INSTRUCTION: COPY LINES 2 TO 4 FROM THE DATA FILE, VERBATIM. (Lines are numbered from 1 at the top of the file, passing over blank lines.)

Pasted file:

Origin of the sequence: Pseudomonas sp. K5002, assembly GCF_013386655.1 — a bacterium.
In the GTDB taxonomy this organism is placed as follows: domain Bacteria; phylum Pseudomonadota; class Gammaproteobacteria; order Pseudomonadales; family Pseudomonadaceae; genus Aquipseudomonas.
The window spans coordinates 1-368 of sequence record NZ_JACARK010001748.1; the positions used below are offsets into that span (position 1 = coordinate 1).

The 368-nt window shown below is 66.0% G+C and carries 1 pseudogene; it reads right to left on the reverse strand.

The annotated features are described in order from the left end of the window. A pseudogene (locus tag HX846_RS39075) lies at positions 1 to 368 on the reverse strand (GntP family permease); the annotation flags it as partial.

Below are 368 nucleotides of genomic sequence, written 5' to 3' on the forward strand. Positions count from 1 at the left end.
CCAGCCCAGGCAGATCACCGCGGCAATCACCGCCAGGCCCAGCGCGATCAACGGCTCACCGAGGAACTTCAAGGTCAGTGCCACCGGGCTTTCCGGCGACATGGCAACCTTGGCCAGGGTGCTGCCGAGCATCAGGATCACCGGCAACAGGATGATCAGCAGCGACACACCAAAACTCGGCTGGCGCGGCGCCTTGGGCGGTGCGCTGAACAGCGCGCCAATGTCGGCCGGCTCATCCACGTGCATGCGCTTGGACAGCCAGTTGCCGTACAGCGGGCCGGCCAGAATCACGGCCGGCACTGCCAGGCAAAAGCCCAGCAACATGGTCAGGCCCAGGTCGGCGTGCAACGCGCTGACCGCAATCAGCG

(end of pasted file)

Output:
In the GTDB taxonomy this organism is placed as follows: domain Bacteria; phylum Pseudomonadota; class Gammaproteobacteria; order Pseudomonadales; family Pseudomonadaceae; genus Aquipseudomonas.
The window spans coordinates 1-368 of sequence record NZ_JACARK010001748.1; the positions used below are offsets into that span (position 1 = coordinate 1).

The 368-nt window shown below is 66.0% G+C and carries 1 pseudogene; it reads right to left on the reverse strand.